The start of my second training camp with the Houston Texans started with high expectations. The coaches and front office were hoping to build on the momentum from us winning the AFC South. The first two games of the season looked to continue the momentum, but then things started to spiral out of control beginning with Week 3 against the Baltimore Ravens. We finished the 2013 season with a record of 2-14. Our coach was fired during the season because of our record. During my entire football career up to that point, I’d never had to suffer a losing season. It was a humbling, humiliating experience to say the least.
The feeling of unrest and discontent I felt at the end of the 2013 season had me fleeing Houston. I thought about going away to somewhere tropical but didn’t feel like spending New Year’s Eve alone. I cleaned out my locker the day after the last game like many of my teammates since it was the end of the season, loaded up my Corvette, and drove to my parents’ home in Bon Temps. Something was pulling me to spend New Year’s Eve at home.
New Year’s Eve 2013 I woke up in my childhood home with a strong sense of déjà vu. Later that night I was meeting up with Jason and Alcide at Merlotte’s Bar and Grill. Jason wasn’t drafted by any of the NFL teams. He tried to make a few teams as an undrafted free agent, but never made it past the practice squad. He returned to Bon Temps, taking a position on the road crew with his dad. In the fall, he worked as one of the coaches for the Bon Temps High School football team; in the spring, he worked as one of the coaches for the baseball team. Turns out he was a hell of a coach; both the football and baseball teams won the parish championships after he joined as coach, something that hadn’t happened since we had graduated from the school.
Alcide, on the other hand, was drafted by the Seattle Seahawks. The Seahawks were in the playoffs that season; the only reason Alcide was able to spend New Year’s Eve with us is because his team had a first-round bye in the playoffs.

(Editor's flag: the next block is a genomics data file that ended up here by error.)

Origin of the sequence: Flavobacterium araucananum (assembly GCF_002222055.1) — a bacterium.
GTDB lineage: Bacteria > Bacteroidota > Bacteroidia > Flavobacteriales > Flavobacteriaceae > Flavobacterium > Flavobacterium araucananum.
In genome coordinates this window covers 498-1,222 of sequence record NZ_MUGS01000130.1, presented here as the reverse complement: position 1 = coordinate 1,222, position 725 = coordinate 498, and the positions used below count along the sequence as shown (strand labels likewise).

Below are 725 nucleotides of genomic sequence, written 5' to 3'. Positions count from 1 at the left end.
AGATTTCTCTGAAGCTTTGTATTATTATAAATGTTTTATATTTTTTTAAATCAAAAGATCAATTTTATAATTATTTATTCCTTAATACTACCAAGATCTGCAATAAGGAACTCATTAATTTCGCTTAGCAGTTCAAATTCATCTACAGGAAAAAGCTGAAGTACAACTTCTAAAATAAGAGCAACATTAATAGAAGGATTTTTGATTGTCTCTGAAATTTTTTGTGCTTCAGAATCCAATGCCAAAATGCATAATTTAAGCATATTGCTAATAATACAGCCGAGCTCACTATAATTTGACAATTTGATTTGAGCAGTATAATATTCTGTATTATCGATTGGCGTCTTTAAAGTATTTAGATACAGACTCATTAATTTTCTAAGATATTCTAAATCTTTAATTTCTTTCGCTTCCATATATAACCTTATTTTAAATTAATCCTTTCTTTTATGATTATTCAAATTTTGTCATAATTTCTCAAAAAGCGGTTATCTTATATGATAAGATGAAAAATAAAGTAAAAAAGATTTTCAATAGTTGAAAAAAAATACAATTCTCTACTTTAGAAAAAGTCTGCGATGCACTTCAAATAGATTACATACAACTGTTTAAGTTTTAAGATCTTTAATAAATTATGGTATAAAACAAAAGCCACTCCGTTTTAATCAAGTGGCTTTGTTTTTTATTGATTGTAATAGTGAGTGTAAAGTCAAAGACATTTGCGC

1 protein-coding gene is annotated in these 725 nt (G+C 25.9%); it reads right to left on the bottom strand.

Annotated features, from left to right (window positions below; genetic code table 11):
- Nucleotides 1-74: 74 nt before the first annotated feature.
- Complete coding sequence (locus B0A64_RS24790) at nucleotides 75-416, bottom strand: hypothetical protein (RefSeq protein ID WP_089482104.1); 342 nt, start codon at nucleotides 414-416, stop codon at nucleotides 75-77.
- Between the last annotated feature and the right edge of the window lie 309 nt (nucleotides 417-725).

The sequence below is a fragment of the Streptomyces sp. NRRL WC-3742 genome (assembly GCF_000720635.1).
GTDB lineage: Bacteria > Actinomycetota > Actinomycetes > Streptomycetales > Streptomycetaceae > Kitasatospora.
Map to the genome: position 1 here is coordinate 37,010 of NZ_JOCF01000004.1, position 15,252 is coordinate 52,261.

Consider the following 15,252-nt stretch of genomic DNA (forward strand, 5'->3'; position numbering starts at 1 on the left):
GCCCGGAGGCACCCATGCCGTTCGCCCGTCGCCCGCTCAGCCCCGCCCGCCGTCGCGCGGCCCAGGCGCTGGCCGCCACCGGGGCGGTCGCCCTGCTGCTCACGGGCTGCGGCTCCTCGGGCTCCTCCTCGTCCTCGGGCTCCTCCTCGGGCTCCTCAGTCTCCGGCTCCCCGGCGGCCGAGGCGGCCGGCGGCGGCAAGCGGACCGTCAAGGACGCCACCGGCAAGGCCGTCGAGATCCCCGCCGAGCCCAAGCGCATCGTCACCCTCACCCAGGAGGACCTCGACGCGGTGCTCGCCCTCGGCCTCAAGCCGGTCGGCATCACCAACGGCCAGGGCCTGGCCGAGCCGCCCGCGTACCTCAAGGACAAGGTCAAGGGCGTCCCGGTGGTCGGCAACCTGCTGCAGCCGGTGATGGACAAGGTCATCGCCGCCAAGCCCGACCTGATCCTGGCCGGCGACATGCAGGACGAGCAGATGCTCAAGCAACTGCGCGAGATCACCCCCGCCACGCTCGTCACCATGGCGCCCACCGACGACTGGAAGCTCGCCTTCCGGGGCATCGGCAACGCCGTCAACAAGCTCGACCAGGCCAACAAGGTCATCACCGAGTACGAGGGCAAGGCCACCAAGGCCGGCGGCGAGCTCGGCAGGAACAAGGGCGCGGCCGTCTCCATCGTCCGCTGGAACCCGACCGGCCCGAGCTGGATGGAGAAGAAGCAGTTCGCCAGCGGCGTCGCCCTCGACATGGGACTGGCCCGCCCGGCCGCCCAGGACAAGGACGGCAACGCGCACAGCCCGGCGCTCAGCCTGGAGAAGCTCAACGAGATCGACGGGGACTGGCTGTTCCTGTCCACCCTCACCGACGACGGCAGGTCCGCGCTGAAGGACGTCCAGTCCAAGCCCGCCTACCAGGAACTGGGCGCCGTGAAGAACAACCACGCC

It felt strange to meet up with the guys at Merlotte’s. I hadn’t been in the bar in over two years, not since the night Jason, Alcide, and I said good-bye before heading off to their respective rookie training camps. When I walked in, it was comforting to notice nothing had changed. Hell, it looked like the patrons hadn’t moved from their seats since the last time I’d seen them. Mrs. Fortenberry was seated at her usual table holding court. Catfish Hunter and his cronies were seated at the bar, relieving the glory days of their youth. Andy Bellefleur and Bud Dearborn were seated in a booth, trying to look like they had official police business, but nothing ever happened in Bon Temps. It was nice to come home and find nothing changed.
Before I could move away from the door, Alcide and Jason came bursting through the door. We were boisterous with our reunion, moving over to the pool tables to catch up. We drank and shot pool, and more of our friends from high showed up. It felt good to be surrounded by friends again, people who knew me for who I was, and not what they thought I could do for him. My coaches and teammates all expected something from me. The women I’d been with in Houston all wanted something from me because I was a professional football player. Here in Bon Temps, no one wanted a damn thing from me.
My eyes kept shifting around the bar as time passed. I thought Sookie would show up to celebrate the New Year. Sookie’s best friends Tara and Jessica were at Merlotte’s, and I knew that when all three were home from school they were nearly inseparable. I was at the point of breaking down to ask one of the girls about Sookie when I felt a tap on my shoulder. I turned around and felt my heart stop.
“Hey handsome,” Sookie whispered with a huge smile spreading across her face.
Without uttering a word, I wrapped Sookie in my arms, picking her up to hold her tightly against me. I buried my nose in the long tresses of her hair, comforting myself with the scent that uniquely identified Sookie. I inhaled deeply, and closed my eyes, feeling my body relax completely.
I was home.